Grand Rivers is known
throughout the Mid-South and Mid-West as
Kentucky's Resort Village. She's a small burg (350
residents) with shoreline and resorts on both
Kentucky Lake and Lake Barkley. She has developed
into the place where vacationers and people who live
nearby flock for great boating, fishing, live
theater, great food and varied events throughout the
year. As a quaint little walking community that is
becoming ever more golf cart friendly, she compared
favorably with such high profile resort communities
as Mackinaw Island, Seaside, Carmel and
Provincetown. Come see for yourself and be ready to
be captivated. Our history is outlined below.
Grand Rivers is
fortunate geographically to be at what was in
the middle of the 19th century called
“The Narrows”. The point
where the two navigable rivers, The Tennessee
and The Cumberland, nearly come together. Later
this community became known as Nickell Station,
named after a prominent local family given a
Revolutionary War Land Grant in the area.
The train station here in town, the
bridges over the rivers and the water tower
where the steam locomotive picked up fresh water
for its boiler enabled the tiny town to grow.
Then, in 1890,
Thomas Lawson (a Massachusetts millionaire) was
asked by his investment banker to come to a new
town called Grand Rivers in
Kentucky to manage the iron ore furnace they
were building on the banks of the
Tennessee River. Thus, the
Grand Rivers Company and the town were born.
For a while, the town absolutely boomed.
Then the process
for manufacturing steel was developed.
Steel, being stronger and lighter than
iron, caused iron production to decline
precipitously around the turn of the century.
In the 1920’s the iron furnace shut down
government was formed in April of 1890.
There was an independent Grand Rivers
schools system which we’re told provided an
outstanding education. The
school building was tall and handsome, all brick
like the Boston Block, the largest building in
town which housed everything from groceries and
a pharmacy to apartments and a pool hall over
the years. It burned in the
late 1940’s. The school was
torn down in the 1960’s.
little of Grand Rivers’ built history and
heritage survives today. But
that is typical of America where buildings that provide us a link to our past and our
roots are disposed of much more quickly than in
European towns and cities.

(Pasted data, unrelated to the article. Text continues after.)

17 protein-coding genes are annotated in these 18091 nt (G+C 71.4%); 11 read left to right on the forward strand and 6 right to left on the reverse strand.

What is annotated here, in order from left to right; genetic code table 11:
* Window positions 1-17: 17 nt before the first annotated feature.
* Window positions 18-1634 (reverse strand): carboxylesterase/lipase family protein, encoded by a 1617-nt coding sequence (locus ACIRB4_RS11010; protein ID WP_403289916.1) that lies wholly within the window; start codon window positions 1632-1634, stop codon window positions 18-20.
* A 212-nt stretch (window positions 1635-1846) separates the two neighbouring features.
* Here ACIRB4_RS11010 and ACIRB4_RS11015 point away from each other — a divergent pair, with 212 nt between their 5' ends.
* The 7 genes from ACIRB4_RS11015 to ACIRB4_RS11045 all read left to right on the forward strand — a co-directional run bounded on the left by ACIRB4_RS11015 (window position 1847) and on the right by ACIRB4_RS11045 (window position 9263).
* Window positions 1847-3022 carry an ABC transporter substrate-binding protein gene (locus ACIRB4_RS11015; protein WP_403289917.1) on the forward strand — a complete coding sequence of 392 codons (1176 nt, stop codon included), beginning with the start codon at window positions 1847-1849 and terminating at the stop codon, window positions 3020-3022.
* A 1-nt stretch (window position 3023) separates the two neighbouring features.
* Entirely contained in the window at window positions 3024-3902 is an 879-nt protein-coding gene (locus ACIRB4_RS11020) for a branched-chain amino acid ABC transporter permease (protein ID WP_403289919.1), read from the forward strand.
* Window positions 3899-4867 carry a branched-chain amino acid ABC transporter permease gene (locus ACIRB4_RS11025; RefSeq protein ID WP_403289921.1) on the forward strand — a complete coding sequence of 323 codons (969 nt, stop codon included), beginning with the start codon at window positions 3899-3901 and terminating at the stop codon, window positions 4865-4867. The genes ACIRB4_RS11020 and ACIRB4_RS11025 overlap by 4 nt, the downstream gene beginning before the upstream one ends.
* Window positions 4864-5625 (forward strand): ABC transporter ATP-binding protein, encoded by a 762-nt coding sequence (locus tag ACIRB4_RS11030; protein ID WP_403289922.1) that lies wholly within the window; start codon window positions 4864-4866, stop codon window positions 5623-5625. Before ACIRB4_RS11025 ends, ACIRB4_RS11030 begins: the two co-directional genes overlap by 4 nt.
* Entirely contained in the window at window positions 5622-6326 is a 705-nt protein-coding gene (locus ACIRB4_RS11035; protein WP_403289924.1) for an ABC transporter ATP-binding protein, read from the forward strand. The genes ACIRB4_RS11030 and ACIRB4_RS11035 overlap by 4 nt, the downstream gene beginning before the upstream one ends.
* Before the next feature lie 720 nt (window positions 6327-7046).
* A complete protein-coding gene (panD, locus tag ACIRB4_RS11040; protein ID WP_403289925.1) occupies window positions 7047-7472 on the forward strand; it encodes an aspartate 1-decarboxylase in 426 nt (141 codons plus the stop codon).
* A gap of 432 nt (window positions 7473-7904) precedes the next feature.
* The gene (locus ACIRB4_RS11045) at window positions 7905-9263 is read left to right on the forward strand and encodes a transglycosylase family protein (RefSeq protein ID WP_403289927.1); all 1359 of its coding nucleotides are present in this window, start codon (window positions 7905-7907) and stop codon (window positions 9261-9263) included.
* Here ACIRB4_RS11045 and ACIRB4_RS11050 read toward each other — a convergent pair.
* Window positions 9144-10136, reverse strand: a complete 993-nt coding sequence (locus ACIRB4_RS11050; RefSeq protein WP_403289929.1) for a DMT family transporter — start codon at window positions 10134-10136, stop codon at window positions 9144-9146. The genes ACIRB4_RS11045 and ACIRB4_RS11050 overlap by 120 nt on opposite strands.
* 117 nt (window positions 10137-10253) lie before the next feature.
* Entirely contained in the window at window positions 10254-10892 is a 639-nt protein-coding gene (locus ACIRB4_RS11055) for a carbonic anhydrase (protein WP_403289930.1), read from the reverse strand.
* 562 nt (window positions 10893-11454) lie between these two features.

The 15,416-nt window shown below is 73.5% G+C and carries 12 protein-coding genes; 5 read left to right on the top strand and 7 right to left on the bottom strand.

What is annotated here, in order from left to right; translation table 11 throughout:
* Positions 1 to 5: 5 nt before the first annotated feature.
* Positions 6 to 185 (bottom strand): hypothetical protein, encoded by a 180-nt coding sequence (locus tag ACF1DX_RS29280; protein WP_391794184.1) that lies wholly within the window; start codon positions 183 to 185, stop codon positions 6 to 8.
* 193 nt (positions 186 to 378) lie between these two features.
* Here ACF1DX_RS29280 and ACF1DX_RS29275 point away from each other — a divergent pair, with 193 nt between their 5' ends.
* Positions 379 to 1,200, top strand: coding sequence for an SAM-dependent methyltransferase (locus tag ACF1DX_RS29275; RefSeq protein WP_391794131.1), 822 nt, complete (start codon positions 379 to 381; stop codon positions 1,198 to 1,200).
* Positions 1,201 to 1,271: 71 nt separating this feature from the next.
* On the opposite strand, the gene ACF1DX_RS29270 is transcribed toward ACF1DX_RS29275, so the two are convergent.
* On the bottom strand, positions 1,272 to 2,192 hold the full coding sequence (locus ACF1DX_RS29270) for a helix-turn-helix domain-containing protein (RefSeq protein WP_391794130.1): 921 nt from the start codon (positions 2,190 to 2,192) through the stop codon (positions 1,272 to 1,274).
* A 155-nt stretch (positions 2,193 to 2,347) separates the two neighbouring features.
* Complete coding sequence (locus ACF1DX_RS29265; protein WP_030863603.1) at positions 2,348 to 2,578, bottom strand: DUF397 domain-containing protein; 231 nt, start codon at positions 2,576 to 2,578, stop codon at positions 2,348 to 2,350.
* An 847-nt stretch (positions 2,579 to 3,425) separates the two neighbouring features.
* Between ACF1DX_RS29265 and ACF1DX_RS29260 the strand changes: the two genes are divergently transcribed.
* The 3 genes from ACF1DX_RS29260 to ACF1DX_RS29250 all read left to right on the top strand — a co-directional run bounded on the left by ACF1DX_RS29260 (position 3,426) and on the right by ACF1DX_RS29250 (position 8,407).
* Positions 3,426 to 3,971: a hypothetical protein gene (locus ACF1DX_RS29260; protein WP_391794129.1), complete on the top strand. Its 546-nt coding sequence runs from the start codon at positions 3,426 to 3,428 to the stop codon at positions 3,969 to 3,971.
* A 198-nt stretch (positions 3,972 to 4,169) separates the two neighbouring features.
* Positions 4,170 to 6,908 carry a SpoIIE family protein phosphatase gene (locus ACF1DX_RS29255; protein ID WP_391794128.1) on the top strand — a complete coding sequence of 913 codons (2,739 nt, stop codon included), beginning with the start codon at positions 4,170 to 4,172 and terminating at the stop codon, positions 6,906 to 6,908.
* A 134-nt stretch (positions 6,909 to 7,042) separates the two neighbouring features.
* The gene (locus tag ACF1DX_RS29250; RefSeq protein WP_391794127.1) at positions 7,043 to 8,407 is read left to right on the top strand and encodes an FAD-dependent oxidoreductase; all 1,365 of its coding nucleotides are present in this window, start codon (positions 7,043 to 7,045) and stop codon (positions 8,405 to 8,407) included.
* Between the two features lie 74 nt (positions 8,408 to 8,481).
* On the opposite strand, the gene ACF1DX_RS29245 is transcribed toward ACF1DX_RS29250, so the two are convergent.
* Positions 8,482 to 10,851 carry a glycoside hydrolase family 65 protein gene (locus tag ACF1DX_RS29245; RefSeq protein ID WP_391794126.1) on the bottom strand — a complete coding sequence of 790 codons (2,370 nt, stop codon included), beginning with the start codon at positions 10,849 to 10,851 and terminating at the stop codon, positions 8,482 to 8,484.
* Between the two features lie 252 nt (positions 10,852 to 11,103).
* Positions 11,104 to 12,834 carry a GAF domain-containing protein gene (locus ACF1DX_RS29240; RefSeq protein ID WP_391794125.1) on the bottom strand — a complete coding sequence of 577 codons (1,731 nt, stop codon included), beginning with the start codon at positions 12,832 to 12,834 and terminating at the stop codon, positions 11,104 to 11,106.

It’s sad to see and we hope you will do anything
you can to help reverse the loss of buildings
that bespeak our past, whether grand or modest.
In the early 1940’s,
the federal government through the Works
Progress Administration, built Kentucky Dam on
the Tennessee River.
In 1937 along the
heartland’s rivers, the country experienced the
worst flooding of it’s history since Europeans
settled here. The dam was
built as part of an effort to control future
flooding. Then in the late
1950’s and early 1960’s, Barkley Dam was built.
Now there were two huge lakes here in Western
Kentucky. Between them was
an area of 180,000 acres
that the government had it’s eye
on for a recreation areasomewhat
similar to a national forest.
This land was taken by imminent
domain, just as the land bordering the
rivers had been for the lakes.
Thus, TVA’s Land Between the Lakes (LBL)
came to be in the 1960’s and the canal was
formed to join the two lakes.
This canal is the only waterway
joining the giant lakes and it forms the
northern border of LBL.
It also just happens to be about a mile
south of Grand Rivers.
look at the map tab on this site, you’ll see
how lucky Grand Rivers is to be bordered on
three sides by water and to have a huge – no
massive – park just at the edge of our tiny
town. With many, many
terrific golf courses in the area, 4 top
notch state parks around the lakes,
Paducah’s cultural offerings, two wonderful
resorts with marinas here in town, live
entertainment venues, about a quarter
million surface acres of water and clean,
safe and wholesome environs, Grand Rivers
has a great deal to offer campers.
Whether you prefer water sports,
fishing, hunting, hiking, nature watching
(catch our eagle watch weekends in LBL), or
just want a quiet yet convenient place to
relax; you just might have found just the
to learn more about our hamlet.